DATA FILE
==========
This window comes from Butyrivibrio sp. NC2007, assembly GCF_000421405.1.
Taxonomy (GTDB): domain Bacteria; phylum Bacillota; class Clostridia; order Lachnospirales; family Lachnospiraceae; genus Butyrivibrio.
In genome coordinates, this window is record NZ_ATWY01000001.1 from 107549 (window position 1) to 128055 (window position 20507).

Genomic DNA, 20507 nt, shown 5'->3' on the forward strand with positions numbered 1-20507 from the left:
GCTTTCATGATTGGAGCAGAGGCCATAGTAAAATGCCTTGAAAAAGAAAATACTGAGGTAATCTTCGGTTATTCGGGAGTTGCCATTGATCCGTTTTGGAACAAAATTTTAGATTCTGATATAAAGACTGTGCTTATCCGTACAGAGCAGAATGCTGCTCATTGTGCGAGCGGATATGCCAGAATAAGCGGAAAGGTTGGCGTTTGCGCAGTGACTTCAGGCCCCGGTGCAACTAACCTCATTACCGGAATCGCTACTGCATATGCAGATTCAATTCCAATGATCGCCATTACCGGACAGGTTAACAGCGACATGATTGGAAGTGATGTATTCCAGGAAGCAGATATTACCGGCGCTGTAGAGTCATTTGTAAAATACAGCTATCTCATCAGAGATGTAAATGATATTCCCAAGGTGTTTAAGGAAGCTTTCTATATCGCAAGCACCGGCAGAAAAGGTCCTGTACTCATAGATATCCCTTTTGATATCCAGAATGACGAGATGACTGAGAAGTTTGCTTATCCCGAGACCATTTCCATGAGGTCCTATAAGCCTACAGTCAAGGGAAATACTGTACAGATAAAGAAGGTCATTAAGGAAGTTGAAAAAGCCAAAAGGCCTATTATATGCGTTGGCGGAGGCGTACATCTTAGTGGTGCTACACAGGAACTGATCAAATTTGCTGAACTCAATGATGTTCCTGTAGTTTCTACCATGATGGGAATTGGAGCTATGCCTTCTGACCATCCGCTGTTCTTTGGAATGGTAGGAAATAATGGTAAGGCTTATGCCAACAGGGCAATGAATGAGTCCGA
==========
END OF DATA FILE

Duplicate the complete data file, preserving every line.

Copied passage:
This window comes from Butyrivibrio sp. NC2007, assembly GCF_000421405.1.
Taxonomy (GTDB): domain Bacteria; phylum Bacillota; class Clostridia; order Lachnospirales; family Lachnospiraceae; genus Butyrivibrio.
In genome coordinates, this window is record NZ_ATWY01000001.1 from 107549 (window position 1) to 128055 (window position 20507).

Genomic DNA, 20507 nt, shown 5'->3' on the forward strand with positions numbered 1-20507 from the left:
GCTTTCATGATTGGAGCAGAGGCCATAGTAAAATGCCTTGAAAAAGAAAATACTGAGGTAATCTTCGGTTATTCGGGAGTTGCCATTGATCCGTTTTGGAACAAAATTTTAGATTCTGATATAAAGACTGTGCTTATCCGTACAGAGCAGAATGCTGCTCATTGTGCGAGCGGATATGCCAGAATAAGCGGAAAGGTTGGCGTTTGCGCAGTGACTTCAGGCCCCGGTGCAACTAACCTCATTACCGGAATCGCTACTGCATATGCAGATTCAATTCCAATGATCGCCATTACCGGACAGGTTAACAGCGACATGATTGGAAGTGATGTATTCCAGGAAGCAGATATTACCGGCGCTGTAGAGTCATTTGTAAAATACAGCTATCTCATCAGAGATGTAAATGATATTCCCAAGGTGTTTAAGGAAGCTTTCTATATCGCAAGCACCGGCAGAAAAGGTCCTGTACTCATAGATATCCCTTTTGATATCCAGAATGACGAGATGACTGAGAAGTTTGCTTATCCCGAGACCATTTCCATGAGGTCCTATAAGCCTACAGTCAAGGGAAATACTGTACAGATAAAGAAGGTCATTAAGGAAGTTGAAAAAGCCAAAAGGCCTATTATATGCGTTGGCGGAGGCGTACATCTTAGTGGTGCTACACAGGAACTGATCAAATTTGCTGAACTCAATGATGTTCCTGTAGTTTCTACCATGATGGGAATTGGAGCTATGCCTTCTGACCATCCGCTGTTCTTTGGAATGGTAGGAAATAATGGTAAGGCTTATGCCAACAGGGCAATGAATGAGTCCGA